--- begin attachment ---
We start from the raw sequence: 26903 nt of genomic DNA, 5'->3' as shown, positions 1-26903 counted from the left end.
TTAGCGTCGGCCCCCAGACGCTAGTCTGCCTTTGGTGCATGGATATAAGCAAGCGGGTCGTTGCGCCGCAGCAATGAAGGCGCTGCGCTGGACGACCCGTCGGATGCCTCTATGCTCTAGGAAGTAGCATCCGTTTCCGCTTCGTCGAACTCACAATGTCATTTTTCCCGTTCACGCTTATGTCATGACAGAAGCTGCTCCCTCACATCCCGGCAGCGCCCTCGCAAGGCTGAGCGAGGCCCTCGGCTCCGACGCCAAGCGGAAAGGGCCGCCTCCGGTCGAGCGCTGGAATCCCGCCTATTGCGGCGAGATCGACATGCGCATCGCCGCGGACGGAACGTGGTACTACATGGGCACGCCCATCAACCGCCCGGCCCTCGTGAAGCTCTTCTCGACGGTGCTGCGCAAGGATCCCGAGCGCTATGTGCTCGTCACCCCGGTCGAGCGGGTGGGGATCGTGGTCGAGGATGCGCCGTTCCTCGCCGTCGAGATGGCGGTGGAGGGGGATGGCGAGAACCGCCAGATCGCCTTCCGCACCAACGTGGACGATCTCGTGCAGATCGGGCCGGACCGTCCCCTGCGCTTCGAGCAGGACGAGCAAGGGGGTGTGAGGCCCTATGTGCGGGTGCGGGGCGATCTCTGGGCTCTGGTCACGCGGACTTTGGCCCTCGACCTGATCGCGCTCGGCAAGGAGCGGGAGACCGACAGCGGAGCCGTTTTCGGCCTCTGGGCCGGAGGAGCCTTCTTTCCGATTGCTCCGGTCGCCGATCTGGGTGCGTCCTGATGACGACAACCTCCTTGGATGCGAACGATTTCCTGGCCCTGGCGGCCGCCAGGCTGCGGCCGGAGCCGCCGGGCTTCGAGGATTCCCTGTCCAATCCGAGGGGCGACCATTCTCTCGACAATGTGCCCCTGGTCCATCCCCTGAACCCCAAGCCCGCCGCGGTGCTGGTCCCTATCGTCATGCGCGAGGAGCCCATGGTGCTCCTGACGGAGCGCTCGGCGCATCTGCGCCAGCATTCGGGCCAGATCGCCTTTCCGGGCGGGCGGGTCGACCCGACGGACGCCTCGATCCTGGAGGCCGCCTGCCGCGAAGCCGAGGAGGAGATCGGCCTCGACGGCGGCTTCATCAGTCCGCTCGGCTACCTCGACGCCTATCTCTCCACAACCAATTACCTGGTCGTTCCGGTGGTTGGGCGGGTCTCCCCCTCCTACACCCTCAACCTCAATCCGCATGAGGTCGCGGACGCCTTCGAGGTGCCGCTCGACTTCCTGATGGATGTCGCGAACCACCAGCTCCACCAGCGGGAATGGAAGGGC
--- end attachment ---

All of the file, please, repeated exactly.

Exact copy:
We start from the raw sequence: 26903 nt of genomic DNA, 5'->3' as shown, positions 1-26903 counted from the left end.
TTAGCGTCGGCCCCCAGACGCTAGTCTGCCTTTGGTGCATGGATATAAGCAAGCGGGTCGTTGCGCCGCAGCAATGAAGGCGCTGCGCTGGACGACCCGTCGGATGCCTCTATGCTCTAGGAAGTAGCATCCGTTTCCGCTTCGTCGAACTCACAATGTCATTTTTCCCGTTCACGCTTATGTCATGACAGAAGCTGCTCCCTCACATCCCGGCAGCGCCCTCGCAAGGCTGAGCGAGGCCCTCGGCTCCGACGCCAAGCGGAAAGGGCCGCCTCCGGTCGAGCGCTGGAATCCCGCCTATTGCGGCGAGATCGACATGCGCATCGCCGCGGACGGAACGTGGTACTACATGGGCACGCCCATCAACCGCCCGGCCCTCGTGAAGCTCTTCTCGACGGTGCTGCGCAAGGATCCCGAGCGCTATGTGCTCGTCACCCCGGTCGAGCGGGTGGGGATCGTGGTCGAGGATGCGCCGTTCCTCGCCGTCGAGATGGCGGTGGAGGGGGATGGCGAGAACCGCCAGATCGCCTTCCGCACCAACGTGGACGATCTCGTGCAGATCGGGCCGGACCGTCCCCTGCGCTTCGAGCAGGACGAGCAAGGGGGTGTGAGGCCCTATGTGCGGGTGCGGGGCGATCTCTGGGCTCTGGTCACGCGGACTTTGGCCCTCGACCTGATCGCGCTCGGCAAGGAGCGGGAGACCGACAGCGGAGCCGTTTTCGGCCTCTGGGCCGGAGGAGCCTTCTTTCCGATTGCTCCGGTCGCCGATCTGGGTGCGTCCTGATGACGACAACCTCCTTGGATGCGAACGATTTCCTGGCCCTGGCGGCCGCCAGGCTGCGGCCGGAGCCGCCGGGCTTCGAGGATTCCCTGTCCAATCCGAGGGGCGACCATTCTCTCGACAATGTGCCCCTGGTCCATCCCCTGAACCCCAAGCCCGCCGCGGTGCTGGTCCCTATCGTCATGCGCGAGGAGCCCATGGTGCTCCTGACGGAGCGCTCGGCGCATCTGCGCCAGCATTCGGGCCAGATCGCCTTTCCGGGCGGGCGGGTCGACCCGACGGACGCCTCGATCCTGGAGGCCGCCTGCCGCGAAGCCGAGGAGGAGATCGGCCTCGACGGCGGCTTCATCAGTCCGCTCGGCTACCTCGACGCCTATCTCTCCACAACCAATTACCTGGTCGTTCCGGTGGTTGGGCGGGTCTCCCCCTCCTACACCCTCAACCTCAATCCGCATGAGGTCGCGGACGCCTTCGAGGTGCCGCTCGACTTCCTGATGGATGTCGCGAACCACCAGCTCCACCAGCGGGAATGGAAGGGC